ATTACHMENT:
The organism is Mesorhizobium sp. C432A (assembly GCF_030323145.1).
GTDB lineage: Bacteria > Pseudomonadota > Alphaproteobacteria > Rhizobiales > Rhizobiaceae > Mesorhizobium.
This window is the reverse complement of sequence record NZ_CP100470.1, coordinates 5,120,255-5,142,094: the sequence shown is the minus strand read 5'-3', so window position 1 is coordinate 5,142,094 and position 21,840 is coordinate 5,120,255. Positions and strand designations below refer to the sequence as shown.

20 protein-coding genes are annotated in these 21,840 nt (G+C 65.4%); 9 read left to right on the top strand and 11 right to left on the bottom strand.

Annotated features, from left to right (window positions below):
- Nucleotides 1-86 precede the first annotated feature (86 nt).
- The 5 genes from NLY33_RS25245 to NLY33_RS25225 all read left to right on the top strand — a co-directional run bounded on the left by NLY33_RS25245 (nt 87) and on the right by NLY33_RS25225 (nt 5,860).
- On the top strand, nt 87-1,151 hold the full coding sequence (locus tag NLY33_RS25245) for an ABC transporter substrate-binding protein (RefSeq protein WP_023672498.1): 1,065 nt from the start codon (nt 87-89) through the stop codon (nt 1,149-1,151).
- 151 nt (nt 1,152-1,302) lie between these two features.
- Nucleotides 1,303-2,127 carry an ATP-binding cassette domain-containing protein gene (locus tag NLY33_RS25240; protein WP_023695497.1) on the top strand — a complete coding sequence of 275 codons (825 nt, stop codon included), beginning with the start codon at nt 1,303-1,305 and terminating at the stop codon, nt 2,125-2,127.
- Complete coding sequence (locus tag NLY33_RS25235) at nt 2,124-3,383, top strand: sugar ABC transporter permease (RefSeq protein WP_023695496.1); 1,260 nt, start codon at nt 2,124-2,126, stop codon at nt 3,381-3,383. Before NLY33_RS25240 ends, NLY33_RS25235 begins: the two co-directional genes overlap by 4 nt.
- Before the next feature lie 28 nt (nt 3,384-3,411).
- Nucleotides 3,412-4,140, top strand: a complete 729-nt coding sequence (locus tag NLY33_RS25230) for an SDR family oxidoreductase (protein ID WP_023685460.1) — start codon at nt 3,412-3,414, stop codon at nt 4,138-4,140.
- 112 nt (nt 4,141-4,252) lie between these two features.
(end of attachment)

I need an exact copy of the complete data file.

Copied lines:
The organism is Mesorhizobium sp. C432A (assembly GCF_030323145.1).
GTDB lineage: Bacteria > Pseudomonadota > Alphaproteobacteria > Rhizobiales > Rhizobiaceae > Mesorhizobium.
This window is the reverse complement of sequence record NZ_CP100470.1, coordinates 5,120,255-5,142,094: the sequence shown is the minus strand read 5'-3', so window position 1 is coordinate 5,142,094 and position 21,840 is coordinate 5,120,255. Positions and strand designations below refer to the sequence as shown.

20 protein-coding genes are annotated in these 21,840 nt (G+C 65.4%); 9 read left to right on the top strand and 11 right to left on the bottom strand.

Annotated features, from left to right (window positions below):
- Nucleotides 1-86 precede the first annotated feature (86 nt).
- The 5 genes from NLY33_RS25245 to NLY33_RS25225 all read left to right on the top strand — a co-directional run bounded on the left by NLY33_RS25245 (nt 87) and on the right by NLY33_RS25225 (nt 5,860).
- On the top strand, nt 87-1,151 hold the full coding sequence (locus tag NLY33_RS25245) for an ABC transporter substrate-binding protein (RefSeq protein WP_023672498.1): 1,065 nt from the start codon (nt 87-89) through the stop codon (nt 1,149-1,151).
- 151 nt (nt 1,152-1,302) lie between these two features.
- Nucleotides 1,303-2,127 carry an ATP-binding cassette domain-containing protein gene (locus tag NLY33_RS25240; protein WP_023695497.1) on the top strand — a complete coding sequence of 275 codons (825 nt, stop codon included), beginning with the start codon at nt 1,303-1,305 and terminating at the stop codon, nt 2,125-2,127.
- Complete coding sequence (locus tag NLY33_RS25235) at nt 2,124-3,383, top strand: sugar ABC transporter permease (RefSeq protein WP_023695496.1); 1,260 nt, start codon at nt 2,124-2,126, stop codon at nt 3,381-3,383. Before NLY33_RS25240 ends, NLY33_RS25235 begins: the two co-directional genes overlap by 4 nt.
- Before the next feature lie 28 nt (nt 3,384-3,411).
- Nucleotides 3,412-4,140, top strand: a complete 729-nt coding sequence (locus tag NLY33_RS25230) for an SDR family oxidoreductase (protein ID WP_023685460.1) — start codon at nt 3,412-3,414, stop codon at nt 4,138-4,140.
- 112 nt (nt 4,141-4,252) lie between these two features.